There are people who know me well who will tell you that I can be the most cold-blooded person they’ve ever met. They’ve seen me work on, look at, or talk about things that cause most people to run screaming, have hysterics, get violently ill, or have nightmares. Yet it doesn’t seem to phase me in the slightest, if anything, I seem to be totally immune to it. In reality, I’m not “immune” by any means, but what I have developed over the years is the ability to detach my emotional reactions in various situations. It’s something doctors and others develop quite early on, it’s called “clinical detachment.” What you do is focus on what you’re seeing, what it means, and what you’re going to do about it, not on “OMG! That’s awful!”
15 years ago, there was a horrific animal abuse case. The investigator had taken a large number of pictures, and people sent money to help pay for developing the pictures and getting high-quality prints made for the prosecution. One of my friends received a copy of the prints, made high-resolution scans of them and sent them to me. As a part of my work, I had several image analysis programs, which I used to put the raw scans through a number of enhancements, bringing out details that weren’t obvious in the raw scans. These were used to help make the case to others as to just how bad this really was. Someone else who saw the pictures told me that they couldn’t believe that I’d been able to do that. They said they’d been physically ill just seeing the first one and had been unable to continue. As I told them, I wanted that abuser put away, and I wanted to make damn sure that no one had any doubts about what he’d done. Yes, I had an emotional reaction, but it wasn’t going to help. So I set aside my feelings, and focused on getting what was in those pictures clear, because that would help.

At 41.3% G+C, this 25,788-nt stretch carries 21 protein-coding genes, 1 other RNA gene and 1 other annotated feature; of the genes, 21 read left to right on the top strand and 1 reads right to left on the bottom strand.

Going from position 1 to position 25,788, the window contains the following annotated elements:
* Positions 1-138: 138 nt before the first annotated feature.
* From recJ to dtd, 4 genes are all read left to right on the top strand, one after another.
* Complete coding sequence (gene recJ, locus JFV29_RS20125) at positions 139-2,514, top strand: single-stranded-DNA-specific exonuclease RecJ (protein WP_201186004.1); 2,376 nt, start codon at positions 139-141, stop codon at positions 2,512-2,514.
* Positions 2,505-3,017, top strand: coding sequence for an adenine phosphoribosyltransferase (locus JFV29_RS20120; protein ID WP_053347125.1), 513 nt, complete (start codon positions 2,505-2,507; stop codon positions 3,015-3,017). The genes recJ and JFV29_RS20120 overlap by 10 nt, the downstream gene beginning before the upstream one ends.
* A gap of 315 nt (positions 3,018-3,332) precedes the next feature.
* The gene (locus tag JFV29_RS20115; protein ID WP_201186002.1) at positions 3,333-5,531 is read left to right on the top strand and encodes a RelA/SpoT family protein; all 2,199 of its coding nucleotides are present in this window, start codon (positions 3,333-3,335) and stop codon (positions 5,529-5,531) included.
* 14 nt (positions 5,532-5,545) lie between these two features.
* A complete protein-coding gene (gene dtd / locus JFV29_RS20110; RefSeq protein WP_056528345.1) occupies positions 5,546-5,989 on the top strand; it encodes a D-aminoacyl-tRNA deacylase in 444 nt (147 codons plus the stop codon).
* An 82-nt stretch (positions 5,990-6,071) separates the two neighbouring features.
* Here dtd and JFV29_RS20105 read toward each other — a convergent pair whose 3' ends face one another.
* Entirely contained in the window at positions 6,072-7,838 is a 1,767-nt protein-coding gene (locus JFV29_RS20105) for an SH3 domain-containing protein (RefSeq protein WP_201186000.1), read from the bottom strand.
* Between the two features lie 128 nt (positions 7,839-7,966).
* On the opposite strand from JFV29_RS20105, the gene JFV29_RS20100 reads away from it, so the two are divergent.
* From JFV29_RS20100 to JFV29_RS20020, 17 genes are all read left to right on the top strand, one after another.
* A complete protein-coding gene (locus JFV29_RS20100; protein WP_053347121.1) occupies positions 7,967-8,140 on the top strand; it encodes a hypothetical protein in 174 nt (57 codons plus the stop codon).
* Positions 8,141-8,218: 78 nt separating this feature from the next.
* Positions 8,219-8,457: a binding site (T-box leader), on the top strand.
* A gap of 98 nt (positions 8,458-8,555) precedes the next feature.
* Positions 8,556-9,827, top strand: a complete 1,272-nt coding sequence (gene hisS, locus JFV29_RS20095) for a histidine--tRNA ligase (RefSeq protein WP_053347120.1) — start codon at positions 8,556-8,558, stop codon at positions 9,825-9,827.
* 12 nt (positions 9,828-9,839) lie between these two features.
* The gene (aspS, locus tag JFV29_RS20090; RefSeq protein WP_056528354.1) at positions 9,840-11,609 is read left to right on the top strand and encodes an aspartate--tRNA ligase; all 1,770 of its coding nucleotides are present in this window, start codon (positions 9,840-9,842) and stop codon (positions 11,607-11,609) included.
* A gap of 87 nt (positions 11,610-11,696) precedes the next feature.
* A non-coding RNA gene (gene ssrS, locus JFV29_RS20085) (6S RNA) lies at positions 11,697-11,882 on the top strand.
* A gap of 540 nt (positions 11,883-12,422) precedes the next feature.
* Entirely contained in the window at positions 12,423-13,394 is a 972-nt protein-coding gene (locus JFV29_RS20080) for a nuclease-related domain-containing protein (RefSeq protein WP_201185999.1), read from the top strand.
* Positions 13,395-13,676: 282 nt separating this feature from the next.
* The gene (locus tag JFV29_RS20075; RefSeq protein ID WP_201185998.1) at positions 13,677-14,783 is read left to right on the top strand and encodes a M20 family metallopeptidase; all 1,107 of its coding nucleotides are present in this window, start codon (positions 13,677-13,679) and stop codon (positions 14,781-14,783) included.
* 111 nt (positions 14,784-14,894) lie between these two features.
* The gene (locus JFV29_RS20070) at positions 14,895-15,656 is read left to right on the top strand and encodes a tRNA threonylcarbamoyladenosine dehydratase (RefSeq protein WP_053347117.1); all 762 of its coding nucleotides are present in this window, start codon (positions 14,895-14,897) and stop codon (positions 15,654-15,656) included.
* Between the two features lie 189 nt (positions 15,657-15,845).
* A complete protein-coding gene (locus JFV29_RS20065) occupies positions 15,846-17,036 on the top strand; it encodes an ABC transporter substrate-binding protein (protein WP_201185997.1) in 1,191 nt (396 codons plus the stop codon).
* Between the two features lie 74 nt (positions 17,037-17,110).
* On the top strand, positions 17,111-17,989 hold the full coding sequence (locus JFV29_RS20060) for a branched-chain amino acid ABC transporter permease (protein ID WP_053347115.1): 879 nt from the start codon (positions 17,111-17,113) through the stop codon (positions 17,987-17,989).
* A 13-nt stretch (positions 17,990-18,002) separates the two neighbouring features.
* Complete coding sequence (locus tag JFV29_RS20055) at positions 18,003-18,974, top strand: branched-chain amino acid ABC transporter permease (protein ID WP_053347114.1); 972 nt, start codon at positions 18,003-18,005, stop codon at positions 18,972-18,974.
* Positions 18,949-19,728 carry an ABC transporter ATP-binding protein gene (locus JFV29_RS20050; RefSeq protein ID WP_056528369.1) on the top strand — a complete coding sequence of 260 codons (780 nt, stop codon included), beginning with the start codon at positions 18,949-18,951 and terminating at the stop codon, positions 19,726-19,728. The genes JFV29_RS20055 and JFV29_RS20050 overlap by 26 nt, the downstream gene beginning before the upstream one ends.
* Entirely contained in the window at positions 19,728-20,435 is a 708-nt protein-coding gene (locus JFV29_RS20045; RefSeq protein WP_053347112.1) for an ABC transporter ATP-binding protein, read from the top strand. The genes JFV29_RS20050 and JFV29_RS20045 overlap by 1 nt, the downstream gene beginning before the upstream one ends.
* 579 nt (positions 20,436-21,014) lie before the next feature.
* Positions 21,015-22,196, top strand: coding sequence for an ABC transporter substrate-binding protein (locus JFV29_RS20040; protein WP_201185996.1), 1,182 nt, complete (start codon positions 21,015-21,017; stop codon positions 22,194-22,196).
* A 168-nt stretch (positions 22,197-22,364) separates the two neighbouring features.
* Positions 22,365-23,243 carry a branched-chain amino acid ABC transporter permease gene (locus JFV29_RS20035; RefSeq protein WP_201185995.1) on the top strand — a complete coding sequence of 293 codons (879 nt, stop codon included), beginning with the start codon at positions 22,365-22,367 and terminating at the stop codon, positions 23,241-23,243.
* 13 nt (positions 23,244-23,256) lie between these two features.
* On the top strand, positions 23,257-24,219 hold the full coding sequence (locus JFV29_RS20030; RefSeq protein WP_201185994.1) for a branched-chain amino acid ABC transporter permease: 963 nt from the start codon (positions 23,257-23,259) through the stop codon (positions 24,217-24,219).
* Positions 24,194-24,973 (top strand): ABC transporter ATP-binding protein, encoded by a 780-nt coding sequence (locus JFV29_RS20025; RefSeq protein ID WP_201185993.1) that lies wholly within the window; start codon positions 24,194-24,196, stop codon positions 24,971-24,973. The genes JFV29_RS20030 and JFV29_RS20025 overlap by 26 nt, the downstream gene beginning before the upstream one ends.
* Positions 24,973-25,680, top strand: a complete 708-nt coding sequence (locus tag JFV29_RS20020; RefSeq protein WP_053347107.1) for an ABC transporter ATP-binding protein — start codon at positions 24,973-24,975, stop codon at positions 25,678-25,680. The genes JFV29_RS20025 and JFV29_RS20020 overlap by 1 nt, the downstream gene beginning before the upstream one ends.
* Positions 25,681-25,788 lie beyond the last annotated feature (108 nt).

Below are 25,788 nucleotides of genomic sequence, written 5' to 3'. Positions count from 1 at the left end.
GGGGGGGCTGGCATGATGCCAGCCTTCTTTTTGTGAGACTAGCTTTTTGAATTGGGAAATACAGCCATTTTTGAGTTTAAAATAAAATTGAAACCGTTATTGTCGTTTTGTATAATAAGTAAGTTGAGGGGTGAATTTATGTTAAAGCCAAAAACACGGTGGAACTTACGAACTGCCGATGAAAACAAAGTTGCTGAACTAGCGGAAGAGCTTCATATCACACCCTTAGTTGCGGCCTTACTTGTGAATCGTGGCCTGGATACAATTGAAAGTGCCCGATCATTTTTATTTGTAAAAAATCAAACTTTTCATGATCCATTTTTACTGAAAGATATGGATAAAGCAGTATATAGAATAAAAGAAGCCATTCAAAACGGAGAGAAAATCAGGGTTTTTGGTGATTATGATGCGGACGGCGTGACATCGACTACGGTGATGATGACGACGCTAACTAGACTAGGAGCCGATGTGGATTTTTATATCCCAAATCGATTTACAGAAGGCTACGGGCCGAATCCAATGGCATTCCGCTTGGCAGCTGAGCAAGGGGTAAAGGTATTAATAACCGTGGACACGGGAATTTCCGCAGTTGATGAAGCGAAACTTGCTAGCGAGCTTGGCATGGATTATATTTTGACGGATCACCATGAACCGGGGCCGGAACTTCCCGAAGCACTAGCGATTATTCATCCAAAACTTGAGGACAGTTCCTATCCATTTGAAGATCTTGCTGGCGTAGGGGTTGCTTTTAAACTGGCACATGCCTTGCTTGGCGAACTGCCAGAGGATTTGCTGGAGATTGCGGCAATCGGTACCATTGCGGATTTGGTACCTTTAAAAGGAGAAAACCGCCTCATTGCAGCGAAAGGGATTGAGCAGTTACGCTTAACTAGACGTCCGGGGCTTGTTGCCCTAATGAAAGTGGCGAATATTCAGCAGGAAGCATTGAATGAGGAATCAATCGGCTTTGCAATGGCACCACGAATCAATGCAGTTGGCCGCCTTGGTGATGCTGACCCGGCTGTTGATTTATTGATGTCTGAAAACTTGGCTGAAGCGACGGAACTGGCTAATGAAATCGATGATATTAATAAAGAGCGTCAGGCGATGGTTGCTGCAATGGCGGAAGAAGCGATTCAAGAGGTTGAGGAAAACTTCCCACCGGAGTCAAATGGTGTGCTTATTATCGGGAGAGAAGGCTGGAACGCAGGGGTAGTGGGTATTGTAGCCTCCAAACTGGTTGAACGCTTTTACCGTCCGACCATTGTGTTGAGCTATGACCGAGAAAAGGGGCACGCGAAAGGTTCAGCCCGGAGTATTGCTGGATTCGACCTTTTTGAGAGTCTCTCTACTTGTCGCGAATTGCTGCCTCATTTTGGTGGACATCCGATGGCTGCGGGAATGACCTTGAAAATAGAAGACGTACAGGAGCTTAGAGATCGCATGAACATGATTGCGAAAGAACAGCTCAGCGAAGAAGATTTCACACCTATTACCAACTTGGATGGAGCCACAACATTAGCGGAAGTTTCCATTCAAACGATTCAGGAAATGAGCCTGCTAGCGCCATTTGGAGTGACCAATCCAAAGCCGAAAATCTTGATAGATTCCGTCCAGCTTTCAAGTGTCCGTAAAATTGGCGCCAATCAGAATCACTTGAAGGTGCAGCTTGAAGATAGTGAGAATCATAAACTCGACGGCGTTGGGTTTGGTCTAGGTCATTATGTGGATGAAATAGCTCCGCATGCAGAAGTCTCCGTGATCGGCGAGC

What does that have to do with anything? In the past I’ve taken a number of shots at various bloggers on the Left, the ones I call the frustrati. They get worked up easily about almost anything, and vent large amounts of prose about it. Yes, they’re upset, they’re having fits about something, and they’re screaming all over the Internet about it. I get it. But when it comes down to it, that’s all they do.
Many of us have been watching what has been happening in Wisconsin, Michigan, Ohio, and Florida. Far-right governors have been moving forward legislation that strips unions of collective bargaining rights, and implementing a set of policies which a solid majority of their constituents disagree with. Wisconsin in particular has been a battlefield for this, as the governor and legislature have used a number of shady tricks – including ignoring a court order – to get their way. All of which attracted the attention and ire of the frustrati and various members of the Professional Left. They’ve made appearances, they thundered on the media, they wrote lots of articles and blogs. It lasted about two weeks, before they found something else to be outraged about and moved on. In the meantime, the battle in Wisconsin goes on. Recall election petitions are still gathering signatures, a judicial election is being conducted, and court cases are being fought. The big protest marches have moved into the actual work of getting this changed. It’s not glamorous, it’s not showy, and it’s hard work, but the real activists are in it for the long haul. The frustrati and the Professional Left? Well, they had hysterics on cue. They’re the same as the person who got ill looking at the abuse case pictures. Yes, they have an emotional reaction, but it’s not helping.
I have emotions, like anyone else. I get angry, I get scared, I feel sorry for someone, feel grief, I can be disgusted or just outright horrified by something. I see things happening in this world and in the political arena that evoke all of those emotions at times. Then I take a deep breath, set that aside, focus, and decide what I’m going to do about it. I “detach” my emotions and engage my intellect. I start making plans, prioritizing, and getting awfully, terribly pragmatic at times. I’m more interested in getting something done, and I know that it’s going to be a long haul. Yes, I could join in the hysterics, but you know what? It’s counter-productive. I’d rather do something that helps. Cold-blooded of me, isn’t it?